The Cats can throw haymakers as well as any team in the country. But can they counterpunch? When the pressure is on, can they trick good teams into giving up good shots – and not be tricked at the other end themselves?
Kentucky is on the right path, though. Its gaggle of talented teens is gradually maturing into a bona fide, unified team. If the Cats improve over the next six weeks at the same rate they progressed over the last six, they will be a team to fear in March.
Louisville, on the other hand, isn’t refining its identity so much as inventing a new one on the fly.
This team bears little resemblance, physically or tactically, to the 2013 championship squad. It is missing three starters, a key reserve and any semblance of the high-post offense that made the Cards a handful in the halfcourt last year.
Luke Hancock and Wayne Blackshear have switched roles as starter and sixth man. A Cinderella walk-on, Tim “Wichita” Henderson has inherited Kevin Ware’s role as a trusted backcourt reserve.
Russ Smith’s Russdiculousness, a mixed blessing still, is the only major carryover. Except for the coach, who found himself in mid-January still puzzling over how to best deploy the undersized and mostly inexperienced troops he now commands.
Rick Pitino seemed to finally accept last week that dismissing Chane Behanan killed any hope for the Cards to have traditional inside-outside balance. He committed wholeheartedly to playing small ball.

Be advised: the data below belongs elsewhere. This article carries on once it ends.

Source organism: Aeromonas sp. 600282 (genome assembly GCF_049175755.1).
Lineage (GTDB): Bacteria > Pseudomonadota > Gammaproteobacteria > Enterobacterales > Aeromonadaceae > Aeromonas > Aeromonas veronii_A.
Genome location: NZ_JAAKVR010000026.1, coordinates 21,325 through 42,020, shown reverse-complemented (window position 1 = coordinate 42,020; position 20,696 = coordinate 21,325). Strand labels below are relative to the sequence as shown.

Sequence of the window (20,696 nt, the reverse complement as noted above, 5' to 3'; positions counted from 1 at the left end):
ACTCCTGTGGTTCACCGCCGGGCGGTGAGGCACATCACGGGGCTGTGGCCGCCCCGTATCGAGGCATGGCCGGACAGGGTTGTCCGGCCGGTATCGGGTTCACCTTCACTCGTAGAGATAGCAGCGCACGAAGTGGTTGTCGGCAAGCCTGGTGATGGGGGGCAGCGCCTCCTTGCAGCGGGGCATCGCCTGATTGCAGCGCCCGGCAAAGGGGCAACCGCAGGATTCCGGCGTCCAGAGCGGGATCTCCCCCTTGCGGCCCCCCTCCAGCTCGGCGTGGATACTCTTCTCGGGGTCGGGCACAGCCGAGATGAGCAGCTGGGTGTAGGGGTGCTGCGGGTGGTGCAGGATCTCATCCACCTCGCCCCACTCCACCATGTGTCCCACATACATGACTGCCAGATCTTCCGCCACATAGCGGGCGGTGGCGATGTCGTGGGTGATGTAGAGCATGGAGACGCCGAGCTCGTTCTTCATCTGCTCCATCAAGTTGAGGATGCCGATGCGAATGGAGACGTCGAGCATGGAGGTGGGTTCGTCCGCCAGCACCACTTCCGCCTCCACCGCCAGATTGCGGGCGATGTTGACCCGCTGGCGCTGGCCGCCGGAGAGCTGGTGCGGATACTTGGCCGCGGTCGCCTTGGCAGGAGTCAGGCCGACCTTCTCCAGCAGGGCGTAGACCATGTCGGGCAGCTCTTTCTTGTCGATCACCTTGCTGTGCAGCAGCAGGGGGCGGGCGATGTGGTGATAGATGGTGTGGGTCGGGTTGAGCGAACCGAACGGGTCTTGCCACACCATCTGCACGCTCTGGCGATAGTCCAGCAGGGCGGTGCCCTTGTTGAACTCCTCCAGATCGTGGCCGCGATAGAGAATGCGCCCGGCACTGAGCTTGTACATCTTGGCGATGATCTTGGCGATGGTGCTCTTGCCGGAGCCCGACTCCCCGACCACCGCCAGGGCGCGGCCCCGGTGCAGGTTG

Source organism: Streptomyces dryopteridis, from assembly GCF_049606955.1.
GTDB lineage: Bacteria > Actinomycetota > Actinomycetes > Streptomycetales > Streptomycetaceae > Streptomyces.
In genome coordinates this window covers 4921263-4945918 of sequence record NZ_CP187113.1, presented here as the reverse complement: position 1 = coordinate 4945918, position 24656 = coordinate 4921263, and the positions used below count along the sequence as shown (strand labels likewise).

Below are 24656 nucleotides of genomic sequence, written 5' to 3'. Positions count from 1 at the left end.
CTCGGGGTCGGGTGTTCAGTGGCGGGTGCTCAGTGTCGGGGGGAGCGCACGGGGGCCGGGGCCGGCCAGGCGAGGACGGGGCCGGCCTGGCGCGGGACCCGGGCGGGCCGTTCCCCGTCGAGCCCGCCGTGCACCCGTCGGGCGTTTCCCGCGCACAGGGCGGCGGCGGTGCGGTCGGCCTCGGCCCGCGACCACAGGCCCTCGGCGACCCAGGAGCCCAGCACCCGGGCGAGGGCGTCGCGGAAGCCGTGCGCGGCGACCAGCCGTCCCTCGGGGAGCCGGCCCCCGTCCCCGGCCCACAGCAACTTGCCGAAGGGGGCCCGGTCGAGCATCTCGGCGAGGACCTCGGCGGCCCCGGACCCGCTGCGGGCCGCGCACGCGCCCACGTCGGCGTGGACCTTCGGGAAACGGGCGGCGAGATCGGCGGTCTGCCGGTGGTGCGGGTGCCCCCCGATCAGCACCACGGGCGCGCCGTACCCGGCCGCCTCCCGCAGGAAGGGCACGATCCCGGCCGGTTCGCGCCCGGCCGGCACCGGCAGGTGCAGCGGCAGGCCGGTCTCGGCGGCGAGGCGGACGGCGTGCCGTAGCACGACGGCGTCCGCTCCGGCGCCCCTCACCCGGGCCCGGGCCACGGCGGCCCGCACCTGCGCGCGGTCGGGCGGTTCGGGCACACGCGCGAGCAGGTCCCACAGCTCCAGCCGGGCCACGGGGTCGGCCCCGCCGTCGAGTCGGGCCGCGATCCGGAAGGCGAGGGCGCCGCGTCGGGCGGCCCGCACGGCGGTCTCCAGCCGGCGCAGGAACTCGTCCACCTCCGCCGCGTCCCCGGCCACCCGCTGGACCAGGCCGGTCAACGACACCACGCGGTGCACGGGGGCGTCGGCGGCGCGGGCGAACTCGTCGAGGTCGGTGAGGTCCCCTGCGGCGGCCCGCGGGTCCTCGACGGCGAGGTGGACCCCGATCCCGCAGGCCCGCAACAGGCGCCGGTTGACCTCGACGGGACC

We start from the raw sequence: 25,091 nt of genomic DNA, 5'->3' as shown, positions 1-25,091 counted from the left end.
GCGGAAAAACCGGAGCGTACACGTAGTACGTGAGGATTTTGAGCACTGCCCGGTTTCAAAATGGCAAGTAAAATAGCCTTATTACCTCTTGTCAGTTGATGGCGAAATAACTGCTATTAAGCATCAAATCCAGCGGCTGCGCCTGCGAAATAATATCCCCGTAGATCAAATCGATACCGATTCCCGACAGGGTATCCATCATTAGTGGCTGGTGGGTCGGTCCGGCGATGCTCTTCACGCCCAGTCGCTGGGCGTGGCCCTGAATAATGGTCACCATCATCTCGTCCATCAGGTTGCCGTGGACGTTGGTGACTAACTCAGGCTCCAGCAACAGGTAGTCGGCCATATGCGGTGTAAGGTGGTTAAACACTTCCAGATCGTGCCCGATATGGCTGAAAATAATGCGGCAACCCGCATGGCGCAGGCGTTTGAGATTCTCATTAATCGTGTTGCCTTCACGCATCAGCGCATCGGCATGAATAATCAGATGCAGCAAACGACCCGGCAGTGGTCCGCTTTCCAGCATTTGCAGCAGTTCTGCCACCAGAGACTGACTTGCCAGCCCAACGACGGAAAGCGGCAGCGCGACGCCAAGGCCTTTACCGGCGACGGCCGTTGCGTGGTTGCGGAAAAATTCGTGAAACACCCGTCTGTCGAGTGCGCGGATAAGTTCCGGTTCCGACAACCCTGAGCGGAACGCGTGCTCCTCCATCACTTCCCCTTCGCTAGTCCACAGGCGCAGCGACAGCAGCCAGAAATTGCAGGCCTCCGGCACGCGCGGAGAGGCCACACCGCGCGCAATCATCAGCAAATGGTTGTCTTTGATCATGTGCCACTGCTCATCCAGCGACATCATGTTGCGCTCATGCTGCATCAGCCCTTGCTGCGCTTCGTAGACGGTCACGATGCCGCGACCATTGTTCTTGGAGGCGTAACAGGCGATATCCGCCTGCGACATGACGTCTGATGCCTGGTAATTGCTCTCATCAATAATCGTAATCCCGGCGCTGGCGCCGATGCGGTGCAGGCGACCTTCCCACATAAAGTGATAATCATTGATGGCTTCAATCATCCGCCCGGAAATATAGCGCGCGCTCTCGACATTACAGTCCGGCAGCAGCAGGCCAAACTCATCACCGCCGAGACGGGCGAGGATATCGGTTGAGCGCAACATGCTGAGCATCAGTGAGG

Pitino’s Neutrinos played like they were shot out of a particle accelerator in beating Houston and Connecticut. Lineups that featured only one player taller than 6 feet 7 slashed and swirled their way to a plus-19 advantage on the backboards and a plus-51 on the scoreboard.
Clobbering Houston by 39 points was no surprise; the Cards are merciless executioners of mediocre teams. But dropping 15 three-pointers and seeing Blackshear embrace his new role with a career-high 23 points indicated that Wednesday’s rout was a cut above the average beatdown.
It carried over at Connecticut, a tough team backed by a rowdy crowd. A fluky avalanche of threes was not required. Instead U of L ripped a page out of Kentucky’s playbook and dominated the lane, blocking seven shots and out-rebounding the Huskies by 50 percent.
It took 19 tries, but U of L finally earned a “quality win.”
Sophomore forward Montrezl Harrell played his best game as a collegian, with 18 points, 13 boards and three blocks in 39 minutes. As with Andrew Harrison, time will tell if the performance marked a breakthrough or an aberration. If it’s the latter, Louisville will be hard pressed to play much beyond St. Patrick’s Day.
The new small ball approach leans heavily on Harrell, Hancock and Smith. They must stay healthy, productive and out of foul trouble. They also must accommodate the return of point guard Chris Jones, who sat out last week’s games with nagging injuries.
Will Jones accept a new role as backup to Terry Rozier? The freshman earned every tick of the 59 minutes he logged against Houston and UConn, quietly providing three things U of L sorely needs: rebounds (11), assists (nine) and judicious guard play (two turnovers, his ninth and 10th of the season).
If Jones regains his old role, will he stop smothering the halfcourt offense with his juco proclivities for shooting too often and dribbling too much?
If he can, Pitino will have plenty of neutrinos to fire at what, for seeding purposes, amounts to a five game season: home and home against Cincinnati (No. 23 in the RPI) and March rematches with Memphis (40), SMU (41) and UConn (31).
Kentucky has only three games left against top-50 teams: home and home against No. 8 Florida and a road trip to No. 50 Missouri. Given the Cats’ youthful penchant for indulging inferior teams, visits to LSU (66) and Ole Miss (60) are dangerous too.
UK’s upside is unrivaled. U of L’s is unknown. Both have six weeks to ramp up for March runs that they hope won’t end until April.